Hey Rosetta! keep fall alive at The Phoenix
Hey Rosetta! have been steadily proving that their take on Canadian indie rock can go head-to-head with some of our nation's finest bands. They've been touring heavily behind their Polaris Prize shortlisted LP Seeds with Thursday night's performance at The Phoenix being their third show in Toronto to promote the album this year.
While other Canadian bands making waves in the scene have been known to put on great live performances (see Arcade Fire, Braids, Rural Alberta Advantage), they tend to approach their songs note-for-note, cut-for-cut. Not Hey Rosetta! The songs from Seeds have matured live, not only sounding far more dynamic than their recorded brethren, but they've also grown to feature off-the-cuff solos and new improvisational sections.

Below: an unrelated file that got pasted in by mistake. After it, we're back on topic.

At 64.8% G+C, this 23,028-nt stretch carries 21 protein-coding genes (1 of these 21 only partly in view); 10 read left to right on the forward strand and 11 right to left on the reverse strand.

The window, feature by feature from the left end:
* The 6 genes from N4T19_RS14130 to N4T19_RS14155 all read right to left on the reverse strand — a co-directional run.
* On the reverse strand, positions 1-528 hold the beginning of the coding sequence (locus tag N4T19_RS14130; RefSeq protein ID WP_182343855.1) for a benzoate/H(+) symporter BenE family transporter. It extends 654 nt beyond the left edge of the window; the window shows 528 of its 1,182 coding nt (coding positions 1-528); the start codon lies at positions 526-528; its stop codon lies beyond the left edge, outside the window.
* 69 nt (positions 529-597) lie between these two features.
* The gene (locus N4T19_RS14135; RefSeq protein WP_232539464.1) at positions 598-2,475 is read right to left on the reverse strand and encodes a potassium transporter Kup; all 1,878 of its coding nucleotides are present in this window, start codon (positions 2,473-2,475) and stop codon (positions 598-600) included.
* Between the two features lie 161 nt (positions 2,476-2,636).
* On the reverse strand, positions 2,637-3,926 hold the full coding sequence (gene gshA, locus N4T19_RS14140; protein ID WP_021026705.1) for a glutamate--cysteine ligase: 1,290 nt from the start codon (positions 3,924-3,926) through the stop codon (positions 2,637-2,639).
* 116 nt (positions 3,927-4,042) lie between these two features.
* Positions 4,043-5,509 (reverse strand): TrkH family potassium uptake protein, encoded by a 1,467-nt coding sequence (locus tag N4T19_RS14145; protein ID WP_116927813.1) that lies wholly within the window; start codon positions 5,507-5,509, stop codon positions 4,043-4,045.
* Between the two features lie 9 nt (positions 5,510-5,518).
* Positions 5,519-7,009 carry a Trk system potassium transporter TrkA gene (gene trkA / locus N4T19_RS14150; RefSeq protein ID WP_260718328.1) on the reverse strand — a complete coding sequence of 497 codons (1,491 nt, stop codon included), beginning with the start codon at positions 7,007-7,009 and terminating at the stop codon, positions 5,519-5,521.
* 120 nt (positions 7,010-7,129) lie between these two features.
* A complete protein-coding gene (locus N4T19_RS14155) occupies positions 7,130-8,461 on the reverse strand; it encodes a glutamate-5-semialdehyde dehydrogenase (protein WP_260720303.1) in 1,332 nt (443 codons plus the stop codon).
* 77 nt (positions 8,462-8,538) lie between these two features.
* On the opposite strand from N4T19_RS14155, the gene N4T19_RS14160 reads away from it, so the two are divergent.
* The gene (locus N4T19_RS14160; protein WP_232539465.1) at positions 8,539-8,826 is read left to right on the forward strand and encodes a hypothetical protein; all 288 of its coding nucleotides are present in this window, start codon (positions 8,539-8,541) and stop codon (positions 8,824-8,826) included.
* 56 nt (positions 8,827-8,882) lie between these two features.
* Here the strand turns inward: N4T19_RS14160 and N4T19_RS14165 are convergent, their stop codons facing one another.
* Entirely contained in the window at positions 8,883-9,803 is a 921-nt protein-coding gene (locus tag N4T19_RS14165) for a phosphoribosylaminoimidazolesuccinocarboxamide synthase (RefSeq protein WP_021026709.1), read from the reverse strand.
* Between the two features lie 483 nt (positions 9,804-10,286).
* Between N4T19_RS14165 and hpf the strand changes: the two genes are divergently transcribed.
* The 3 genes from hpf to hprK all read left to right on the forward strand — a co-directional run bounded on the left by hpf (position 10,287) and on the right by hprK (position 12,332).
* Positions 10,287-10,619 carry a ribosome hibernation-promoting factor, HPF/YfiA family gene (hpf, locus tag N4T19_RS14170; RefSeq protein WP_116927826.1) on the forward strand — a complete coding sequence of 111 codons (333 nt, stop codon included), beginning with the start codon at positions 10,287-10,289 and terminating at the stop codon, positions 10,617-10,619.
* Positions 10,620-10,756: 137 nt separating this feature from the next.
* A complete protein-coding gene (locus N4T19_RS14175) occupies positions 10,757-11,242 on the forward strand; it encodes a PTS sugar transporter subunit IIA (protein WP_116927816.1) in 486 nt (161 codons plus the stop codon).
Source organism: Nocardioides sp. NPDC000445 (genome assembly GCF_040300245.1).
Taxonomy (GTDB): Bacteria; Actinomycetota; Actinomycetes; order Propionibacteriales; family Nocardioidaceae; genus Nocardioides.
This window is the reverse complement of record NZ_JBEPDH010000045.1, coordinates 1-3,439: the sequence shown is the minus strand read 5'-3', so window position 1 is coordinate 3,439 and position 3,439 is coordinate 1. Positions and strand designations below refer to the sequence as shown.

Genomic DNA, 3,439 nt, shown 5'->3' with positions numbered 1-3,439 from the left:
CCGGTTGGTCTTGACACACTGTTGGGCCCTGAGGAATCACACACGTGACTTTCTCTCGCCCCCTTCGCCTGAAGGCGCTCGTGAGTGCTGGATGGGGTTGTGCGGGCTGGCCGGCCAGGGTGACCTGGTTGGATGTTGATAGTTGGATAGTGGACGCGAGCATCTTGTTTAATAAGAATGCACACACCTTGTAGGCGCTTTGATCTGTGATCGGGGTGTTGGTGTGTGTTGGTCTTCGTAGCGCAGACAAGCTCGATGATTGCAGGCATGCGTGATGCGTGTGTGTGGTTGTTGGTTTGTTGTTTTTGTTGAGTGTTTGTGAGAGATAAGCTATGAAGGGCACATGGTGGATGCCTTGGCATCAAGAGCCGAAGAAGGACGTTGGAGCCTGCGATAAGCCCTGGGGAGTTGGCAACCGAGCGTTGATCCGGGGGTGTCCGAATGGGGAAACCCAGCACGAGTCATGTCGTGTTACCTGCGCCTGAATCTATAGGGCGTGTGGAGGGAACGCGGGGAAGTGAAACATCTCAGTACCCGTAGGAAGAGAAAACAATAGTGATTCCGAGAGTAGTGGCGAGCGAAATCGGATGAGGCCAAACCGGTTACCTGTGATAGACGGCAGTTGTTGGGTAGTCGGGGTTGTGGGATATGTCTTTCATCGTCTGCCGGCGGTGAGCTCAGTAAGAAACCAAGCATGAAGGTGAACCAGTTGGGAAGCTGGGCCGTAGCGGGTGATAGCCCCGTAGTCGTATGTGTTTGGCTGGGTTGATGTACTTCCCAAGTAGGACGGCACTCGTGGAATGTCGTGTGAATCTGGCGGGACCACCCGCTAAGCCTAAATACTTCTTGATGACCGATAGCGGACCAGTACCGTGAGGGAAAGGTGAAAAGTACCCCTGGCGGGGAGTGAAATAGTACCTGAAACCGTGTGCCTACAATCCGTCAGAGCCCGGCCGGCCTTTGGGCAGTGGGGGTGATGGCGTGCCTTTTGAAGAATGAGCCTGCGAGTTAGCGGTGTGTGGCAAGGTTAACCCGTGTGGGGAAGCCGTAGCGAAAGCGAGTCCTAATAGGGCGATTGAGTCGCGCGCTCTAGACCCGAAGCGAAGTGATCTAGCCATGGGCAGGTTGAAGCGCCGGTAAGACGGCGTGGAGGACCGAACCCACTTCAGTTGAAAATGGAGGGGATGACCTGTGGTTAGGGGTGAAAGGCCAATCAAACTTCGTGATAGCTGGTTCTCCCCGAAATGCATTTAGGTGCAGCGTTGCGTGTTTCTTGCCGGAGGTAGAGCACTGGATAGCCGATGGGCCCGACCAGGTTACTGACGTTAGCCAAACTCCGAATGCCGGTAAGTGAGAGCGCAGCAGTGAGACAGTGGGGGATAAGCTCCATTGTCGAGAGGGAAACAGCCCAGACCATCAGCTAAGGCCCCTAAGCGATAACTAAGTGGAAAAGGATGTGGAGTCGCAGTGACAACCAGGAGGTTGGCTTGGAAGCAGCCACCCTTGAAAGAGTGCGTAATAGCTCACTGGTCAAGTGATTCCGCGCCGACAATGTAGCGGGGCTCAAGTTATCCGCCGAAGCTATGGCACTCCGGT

On Thursday night, where "Yer Spring" would usually fade out, lead singer Tim Baker kept things going with a simple guitar line that morphed into a complex, full band jam. What's more, the song has retained its ability to give goose-bumps despite becoming one of the band's best known tunes.
When I saw Hey Rosetta! play Lee's Palace last year, you could tell a large chunk of the crowd was simply in attendance to see what the band was all about. On Thursday night, however, The Phoenix was full of real fans, and the whole venue seemed to know the words for "Bandages" and "Red Heart," singing them loudly and produly. During "Yer Fall" Hey Rosetta! reminded us of the the unseasonably warm fall weather by blasting a canon full of multi-colour maple leaves on the crowd in what was truly a magical moment.
The band really left their mark during the final song of the encore. A spot-on rendition of David Bowie's "Changes" melded into a multi-song medley that included Mott The Hoople's classic "All The Young Dudes" and even Wilco's "Hummingbird" (it also featured another maple leaf canon blast). It was a daring mix of influential and memorable songs. As they wrapped up their two-night stand in TO, Hey Rosetta! proved that they're a force to be reckoned with in the Canadian music scene, and there was little doubt that they've won over this city in a big way.
Photos by Greg Abramowitz
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